Looking Back

Christiaan Barnard: his first transplants and their impact on concepts of death

BMJ 2001; 323 doi: http://dx.doi.org/10.1136/bmj.323.7327.1478 (Published 22 December 2001) Cite this as: BMJ 2001;323:1478

This article has a correction. Please see:

  1. Raymond Hoffenberg, retired physician
  1. 304/57A Newstead Terrace, Brisbane, Queensland 4006, Australia

    The death of Christiaan Barnard has revived some personal memories. More importantly, it reminds us that his operations at the end of 1967 initiated the production of a set of legal and philosophical justifications for the removal of a beating heart from a prospective donor. Thirty four years later they remain a topic of controversy.

    Summary points

    In 1967, when Christiaan Barnard carried out the first human heart transplants, there were no guidelines for the diagnosis of death of beating heart donors

    The relative success of Barnard's second heart transplant was followed by a period of uncontrolled copycat operations in many countries, with predictably poor results

    The UK definition of brainstem death, introduced by the Conference of Royal Colleges and their Faculties in 1976, has proved reliable and robust in clinical practice

    The operations and my minor involvement

    On 3 December 1967 the heart of a young female accident victim was transplanted into a middle aged man suffering from intractable heart failure caused by coronary artery disease. He died 18 days later from extensive bilateral pneumonia. This limited success was hailed throughout the world as a major medical triumph, turned Barnard into an international superstar, and provided the impetus for him to try it again.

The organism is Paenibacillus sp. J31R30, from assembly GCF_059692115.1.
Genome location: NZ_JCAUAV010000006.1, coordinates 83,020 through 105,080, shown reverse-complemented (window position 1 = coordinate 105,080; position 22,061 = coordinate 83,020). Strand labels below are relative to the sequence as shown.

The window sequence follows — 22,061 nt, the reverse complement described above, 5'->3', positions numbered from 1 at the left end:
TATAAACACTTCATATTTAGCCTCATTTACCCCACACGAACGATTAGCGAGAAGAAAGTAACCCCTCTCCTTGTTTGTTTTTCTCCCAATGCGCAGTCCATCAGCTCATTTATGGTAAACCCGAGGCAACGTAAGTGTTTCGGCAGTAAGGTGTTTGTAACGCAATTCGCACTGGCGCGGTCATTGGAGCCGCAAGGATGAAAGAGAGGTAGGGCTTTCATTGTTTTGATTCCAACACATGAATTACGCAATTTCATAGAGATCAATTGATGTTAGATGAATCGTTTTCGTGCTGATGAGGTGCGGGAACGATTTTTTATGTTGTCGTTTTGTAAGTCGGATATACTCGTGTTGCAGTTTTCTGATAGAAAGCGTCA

His second subject, Dr Philip Blaiberg, was given a heart transplant less than two weeks later, which brings me to the very minor role I played in the whole saga. The “donor,” a young man who had had a severe subarachnoid haemorrhage while bathing in the sea, was admitted under my care. He was, in fact, the last patient I was permitted to admit to Groote Schuur Hospital in Cape Town. A government banning order (under the blanket “Suppression of Communism Act”) included a clause that stopped me from teaching or entering any educational institution. This came into effect next morning.

    On my …

    View Full Text

    Sign in

    Log in through your institution

    Free trial

    Register for a free trial to thebmj.com to receive unlimited access to all content on thebmj.com for 14 days.
    Sign up for a free trial

    Subscribe